On March 2, 2010, the Department of Public Instruction received a complaint under state and federal special education law from XXXXX against the [Unnamed] School District. This is the department’s decision regarding that complaint. The issues are whether the district, during the 2009-2010 school year, properly developed the student’s behavior intervention plan (BIP), properly implemented the student’s individualized education program (IEP) regarding parent notification, utilized improper restraint and seclusion procedures with a child with a disability, and improperly excluded the student from school.
The student’s IEP team conducted a detailed functional behavioral assessment (FBA) examining, among other things, the student’s behaviors, past interventions, settings, time of the day, behavioral antecedents, and the types of positive interventions the student responds to best. Based on the FBA, the student’s IEP team developed a BIP which describes both the behaviors and the specific interventions designed to address the behaviors. Positive interventions included in the BIP are redirections, verbal prompts, rewards, frequent snacks and breaks. Choices are consistently provided because lack of control was identified through the FBA as a behavior trigger. Concrete reinforcements and praise are used throughout the day. The student’s classroom has soft chairs and floor pillows as calming areas. Noise cancelling headphones to minimize auditory distraction are provided to the student, and one-on-one support is provided when the student is upset. The district properly developed the student’s BIP.
The student’s IEP provides for the use of seclusion, but specifies the student’s mother be contacted immediately when it is used. There was a short period of time when the mother requested the school district not contact her because she was starting a new job. However, when the mother told district staff she wanted to be contacted again, this was not communicated to the teacher. The period of time when the mother was not contacted due to the miscommunication was during January and February 2010. District staff met with the parent on February 25 to discuss the issues of the complaint, the communication plan was reviewed and agreed upon, and no further child specific action is required.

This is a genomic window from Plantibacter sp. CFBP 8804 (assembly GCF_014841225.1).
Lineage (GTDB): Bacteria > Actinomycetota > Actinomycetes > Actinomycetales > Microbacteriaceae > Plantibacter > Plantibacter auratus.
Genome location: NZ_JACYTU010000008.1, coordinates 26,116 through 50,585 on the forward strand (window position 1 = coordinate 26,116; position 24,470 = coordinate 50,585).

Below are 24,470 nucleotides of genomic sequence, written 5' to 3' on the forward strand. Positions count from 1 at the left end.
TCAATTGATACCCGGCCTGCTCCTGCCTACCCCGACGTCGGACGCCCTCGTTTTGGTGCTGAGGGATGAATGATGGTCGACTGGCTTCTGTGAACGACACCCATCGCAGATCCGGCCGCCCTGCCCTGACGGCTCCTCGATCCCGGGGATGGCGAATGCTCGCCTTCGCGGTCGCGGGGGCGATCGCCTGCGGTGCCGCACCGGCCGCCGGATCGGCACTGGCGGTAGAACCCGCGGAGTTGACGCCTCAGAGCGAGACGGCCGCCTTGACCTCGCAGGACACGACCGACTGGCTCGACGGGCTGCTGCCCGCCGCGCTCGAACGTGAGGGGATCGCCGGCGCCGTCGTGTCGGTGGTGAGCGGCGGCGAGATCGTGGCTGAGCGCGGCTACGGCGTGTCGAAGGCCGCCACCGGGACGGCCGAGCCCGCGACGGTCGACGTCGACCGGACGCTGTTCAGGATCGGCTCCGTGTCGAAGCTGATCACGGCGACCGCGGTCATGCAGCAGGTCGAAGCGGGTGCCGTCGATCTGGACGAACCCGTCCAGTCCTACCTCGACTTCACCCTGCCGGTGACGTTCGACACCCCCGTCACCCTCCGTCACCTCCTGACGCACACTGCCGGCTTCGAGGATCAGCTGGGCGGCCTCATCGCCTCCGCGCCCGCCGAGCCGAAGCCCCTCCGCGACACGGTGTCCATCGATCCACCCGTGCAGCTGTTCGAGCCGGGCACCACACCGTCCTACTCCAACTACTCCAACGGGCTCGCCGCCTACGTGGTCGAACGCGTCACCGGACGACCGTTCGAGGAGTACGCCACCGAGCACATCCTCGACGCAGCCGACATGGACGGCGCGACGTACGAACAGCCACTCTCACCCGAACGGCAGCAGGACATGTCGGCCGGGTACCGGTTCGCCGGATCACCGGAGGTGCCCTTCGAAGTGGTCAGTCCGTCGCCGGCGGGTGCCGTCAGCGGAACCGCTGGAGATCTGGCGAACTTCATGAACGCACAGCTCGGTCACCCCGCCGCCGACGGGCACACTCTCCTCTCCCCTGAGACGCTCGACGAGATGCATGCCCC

As noted above, the student’s teacher uses a continuum of supports and interventions to address the student’s behavior, including one-on-one support, and seclusion is only used as a last resort when the student’s behavior is an immediate danger to the student and/or others. The seclusion room allows for constant adult supervision, and there is always at least one adult staff member providing supervision, and in most cases, there are two. Seclusion is ended as soon as the student begins to display calmer behavior. Classroom staff are trained in crisis prevention interventions, and are aware of the department’s Directives for the Appropriate Use of Seclusion and Physical Restraint in Special Education Programs. A log is maintained, but it is not sufficiently detailed. The log describes antecedent behaviors, but does not describe the behavior necessitating the use of seclusion. The district has revised the log and will submit to the department a copy of the revised document within 30 days from the date of this decision. During a period of the school year, the severity of the student’s behavior increased; the student’s parents requested they be notified, and they would pick him up when seclusion was used. District staff realized, however, this arrangement reinforced the student’s negative behavior and conducted an IEP meeting to address the issue. District staff did not improperly exclude him from school.
All noncompliance identified above must be corrected as soon as possible, but in no case more than one year from the date of this decision. This concludes our review of this complaint.
//signed CST 5/3/10
Carolyn Stanford Taylor
Assistant State Superintendent
Division for Learning Support: Equity and Advocacy